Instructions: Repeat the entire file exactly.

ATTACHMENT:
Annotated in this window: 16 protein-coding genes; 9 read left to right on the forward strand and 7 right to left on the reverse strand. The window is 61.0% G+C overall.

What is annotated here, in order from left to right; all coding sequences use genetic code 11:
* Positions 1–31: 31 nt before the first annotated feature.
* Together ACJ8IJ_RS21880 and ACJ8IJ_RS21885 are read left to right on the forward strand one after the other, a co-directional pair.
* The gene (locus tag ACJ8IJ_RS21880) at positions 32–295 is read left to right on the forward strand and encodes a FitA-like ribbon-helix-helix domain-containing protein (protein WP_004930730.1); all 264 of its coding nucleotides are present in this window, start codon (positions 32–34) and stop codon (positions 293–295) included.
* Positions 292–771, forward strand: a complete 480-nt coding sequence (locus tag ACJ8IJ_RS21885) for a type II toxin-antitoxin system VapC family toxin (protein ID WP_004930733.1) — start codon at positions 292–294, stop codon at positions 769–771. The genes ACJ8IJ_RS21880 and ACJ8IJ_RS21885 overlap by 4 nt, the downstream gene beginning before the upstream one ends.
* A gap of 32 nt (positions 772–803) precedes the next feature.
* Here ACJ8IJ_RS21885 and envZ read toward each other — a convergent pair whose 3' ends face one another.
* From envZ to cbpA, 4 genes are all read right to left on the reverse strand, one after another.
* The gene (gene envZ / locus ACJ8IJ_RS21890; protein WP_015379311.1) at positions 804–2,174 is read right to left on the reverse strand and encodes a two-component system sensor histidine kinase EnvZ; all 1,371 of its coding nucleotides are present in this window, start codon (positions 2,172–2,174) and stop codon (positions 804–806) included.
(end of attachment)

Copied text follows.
Annotated in this window: 16 protein-coding genes; 9 read left to right on the forward strand and 7 right to left on the reverse strand. The window is 61.0% G+C overall.

What is annotated here, in order from left to right; all coding sequences use genetic code 11:
* Positions 1–31: 31 nt before the first annotated feature.
* Together ACJ8IJ_RS21880 and ACJ8IJ_RS21885 are read left to right on the forward strand one after the other, a co-directional pair.
* The gene (locus tag ACJ8IJ_RS21880) at positions 32–295 is read left to right on the forward strand and encodes a FitA-like ribbon-helix-helix domain-containing protein (protein WP_004930730.1); all 264 of its coding nucleotides are present in this window, start codon (positions 32–34) and stop codon (positions 293–295) included.
* Positions 292–771, forward strand: a complete 480-nt coding sequence (locus tag ACJ8IJ_RS21885) for a type II toxin-antitoxin system VapC family toxin (protein ID WP_004930733.1) — start codon at positions 292–294, stop codon at positions 769–771. The genes ACJ8IJ_RS21880 and ACJ8IJ_RS21885 overlap by 4 nt, the downstream gene beginning before the upstream one ends.
* A gap of 32 nt (positions 772–803) precedes the next feature.
* Here ACJ8IJ_RS21885 and envZ read toward each other — a convergent pair whose 3' ends face one another.
* From envZ to cbpA, 4 genes are all read right to left on the reverse strand, one after another.
* The gene (gene envZ / locus ACJ8IJ_RS21890; protein WP_015379311.1) at positions 804–2,174 is read right to left on the reverse strand and encodes a two-component system sensor histidine kinase EnvZ; all 1,371 of its coding nucleotides are present in this window, start codon (positions 2,172–2,174) and stop codon (positions 804–806) included.